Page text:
Mar 29 2021Share

Recharge and Replenishment – What’s the difference?

By Warren Tenney

Whether you tune into a public meeting on water in Arizona or read any of the numerous newspaper articles on how our State is preparing for future Colorado River shortages, you’re bound to come across the terms ‘recharge’ and ‘replenishment’. Both are tools used to manage our precious surface water and groundwater resources more effectively. However, the terms are often used interchangeably despite meaning different things in Arizona water management.

For instance, there are notable differences between utilizing artificial recharge for underground storage (storing for the future) and replenishment (replacing what has been pumped). Aquifers are not simply underground bathtubs; they are complicated with layers and barriers. Recharging supplies for the future is like padding your savings account when you have extra income while bringing added benefits to the aquifer. Conversely, replenishment is more like paying back a loan of groundwater by returning water to the aquifer.

Let’s take a more detailed look at each term:

Recharge is a process by which water supplies are added to the aquifer. While some natural recharge occurs due to rain or surface water seepage, other methods have long been used to artificially recharge the aquifers in central Arizona. In fact, Arizona has been a leader in underground water storage after working for years to have it recognized as a beneficial use of water.

Methods of recharge include:

  • Constructed Underground Storage Facilities where water is flooded into a large basin built to allow water to percolate into the aquifer below, or where water is injected into a well to infiltrate and be stored in the aquifer.
  • Managed Underground Storage Facilities where water is released into a pre-existing natural stream, wash, or river channel to percolate into the aquifer.
  • Indirect Recharge, also known as in-lieu recharge, where renewable water supplies are used for irrigation instead of groundwater, thus reserving groundwater that otherwise would have been pumped in the form of a credit for future use.

Most importantly, recharging our aquifers with renewable supplies allows those supplies to be stored now for use at a later date. When water is stored underground using any of the above methods for future use, it generates Long-term Storage Credits (LTSC). LTSC represent a volume of recharged water reserved as a credit that can be recovered later. When recovered, LTSC are characterized the same as the water supply that was initially stored underground. For example, if Colorado River water is recharged, it is legally considered Colorado River water once it is pumped as a LTSC.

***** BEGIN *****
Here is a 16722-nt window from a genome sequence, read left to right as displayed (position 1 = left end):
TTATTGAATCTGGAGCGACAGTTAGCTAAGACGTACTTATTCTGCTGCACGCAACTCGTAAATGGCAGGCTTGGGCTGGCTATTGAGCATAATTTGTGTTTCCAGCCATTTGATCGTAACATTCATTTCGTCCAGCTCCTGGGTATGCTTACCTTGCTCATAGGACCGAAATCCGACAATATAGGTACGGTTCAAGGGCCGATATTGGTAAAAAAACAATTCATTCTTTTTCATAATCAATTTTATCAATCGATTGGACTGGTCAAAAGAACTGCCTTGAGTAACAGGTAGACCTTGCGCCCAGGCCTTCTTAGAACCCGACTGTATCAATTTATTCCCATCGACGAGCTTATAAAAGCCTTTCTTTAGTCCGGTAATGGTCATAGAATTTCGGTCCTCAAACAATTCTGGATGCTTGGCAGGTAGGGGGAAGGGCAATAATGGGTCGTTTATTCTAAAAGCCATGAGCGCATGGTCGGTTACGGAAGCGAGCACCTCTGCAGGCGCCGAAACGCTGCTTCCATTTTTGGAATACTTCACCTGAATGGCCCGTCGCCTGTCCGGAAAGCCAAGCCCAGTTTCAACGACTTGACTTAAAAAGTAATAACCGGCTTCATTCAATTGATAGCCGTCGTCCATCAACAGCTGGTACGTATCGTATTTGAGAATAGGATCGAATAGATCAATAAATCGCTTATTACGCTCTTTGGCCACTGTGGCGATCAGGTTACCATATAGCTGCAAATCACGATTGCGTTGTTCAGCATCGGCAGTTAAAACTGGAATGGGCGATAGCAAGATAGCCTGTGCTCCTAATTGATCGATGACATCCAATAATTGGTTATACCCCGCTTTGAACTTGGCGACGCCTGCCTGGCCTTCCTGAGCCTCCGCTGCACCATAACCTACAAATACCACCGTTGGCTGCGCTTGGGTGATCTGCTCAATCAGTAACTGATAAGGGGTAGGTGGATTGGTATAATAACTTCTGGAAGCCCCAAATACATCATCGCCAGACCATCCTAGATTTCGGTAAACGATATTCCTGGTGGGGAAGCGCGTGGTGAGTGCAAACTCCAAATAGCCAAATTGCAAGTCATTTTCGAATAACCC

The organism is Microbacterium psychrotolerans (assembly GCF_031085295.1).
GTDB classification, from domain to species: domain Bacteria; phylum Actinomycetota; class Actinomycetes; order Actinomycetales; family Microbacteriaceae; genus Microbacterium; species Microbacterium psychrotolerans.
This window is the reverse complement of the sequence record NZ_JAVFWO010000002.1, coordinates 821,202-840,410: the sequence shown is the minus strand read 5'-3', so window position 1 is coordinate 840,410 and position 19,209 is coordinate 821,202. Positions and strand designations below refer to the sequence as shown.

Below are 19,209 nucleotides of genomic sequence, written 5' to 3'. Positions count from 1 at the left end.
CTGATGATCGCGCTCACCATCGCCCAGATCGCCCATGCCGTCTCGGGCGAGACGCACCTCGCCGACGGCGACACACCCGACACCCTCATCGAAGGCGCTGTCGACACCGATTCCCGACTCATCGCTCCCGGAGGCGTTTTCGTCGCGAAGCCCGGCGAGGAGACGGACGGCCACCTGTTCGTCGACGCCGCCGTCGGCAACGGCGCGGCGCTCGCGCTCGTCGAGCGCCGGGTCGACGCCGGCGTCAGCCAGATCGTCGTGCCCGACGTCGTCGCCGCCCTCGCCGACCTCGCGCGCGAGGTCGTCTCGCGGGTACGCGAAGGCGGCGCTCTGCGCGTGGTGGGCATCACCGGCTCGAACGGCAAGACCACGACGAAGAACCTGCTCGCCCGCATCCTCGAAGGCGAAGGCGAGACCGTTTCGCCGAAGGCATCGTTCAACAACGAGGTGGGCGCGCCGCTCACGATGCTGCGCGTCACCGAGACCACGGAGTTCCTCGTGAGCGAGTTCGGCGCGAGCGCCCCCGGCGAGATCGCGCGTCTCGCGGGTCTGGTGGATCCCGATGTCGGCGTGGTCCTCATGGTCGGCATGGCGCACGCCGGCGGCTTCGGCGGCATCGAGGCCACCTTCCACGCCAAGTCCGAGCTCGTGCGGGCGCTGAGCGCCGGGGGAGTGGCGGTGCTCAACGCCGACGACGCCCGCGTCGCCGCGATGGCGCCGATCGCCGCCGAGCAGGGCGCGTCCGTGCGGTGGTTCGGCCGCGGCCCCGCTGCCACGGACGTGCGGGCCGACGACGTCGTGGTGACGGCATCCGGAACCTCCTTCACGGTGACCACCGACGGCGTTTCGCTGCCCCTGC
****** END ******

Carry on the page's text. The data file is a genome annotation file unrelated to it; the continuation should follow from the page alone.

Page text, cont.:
Replenishment refers to the intentional replacement of groundwater back into the aquifer after it has been pumped and is often achieved through the process of recharging surface water supplies. Replenishment typically takes place due to Arizona’s Assured Water Supply regulations, which prevent new growth in the Active Management Areas (AMAs) from relying on mined groundwater. One way to satisfy this requirement is to replenish groundwater after it is pumped by recharging an equal volume of renewable water to replace what was withdrawn from the aquifer.

The Central Arizona Groundwater Replenishment District (CAGRD) provides a means by which landowners and municipal water providers in three of the AMAs can replenish their groundwater pumping to comply with the regulations. Water providers and homeowners who pay for membership in the CAGRD can rely on groundwater. The CAGRD is then tasked with finding renewable supplies to replenish that groundwater within the same AMA. Importantly, not all groundwater users are subject to the Assured Water Supply requirements, and all sectors withdraw large volumes of groundwater that are not replenished. Unreplenished groundwater use is a major contributing factor to the Phoenix AMA’s struggle to reach its safe-yield goal.

Both the tool to recharge surface water supplies for storage and future use and the requirement that new groundwater uses be replenished have served to create a more resilient water management framework in Arizona. Water managers have numerous options for storing surface water supplies in preparation for future shortages or drought impacts. And our finite groundwater supplies are better protected when their use is replenished, all while still permitting growth and economic development in areas with less direct access to renewable supply options.

So, while it’s important to recognize the distinctions between recharge and replenishment, we fully expect that these water management tools will continue to be utilized and improved upon to protect and sustain our water resources into the future.

For over 50 years, the Arizona Municipal Water Users Association has helped protect our member cities’ ability to provide assured, safe, and sustainable water supplies to their communities. For more information, visit

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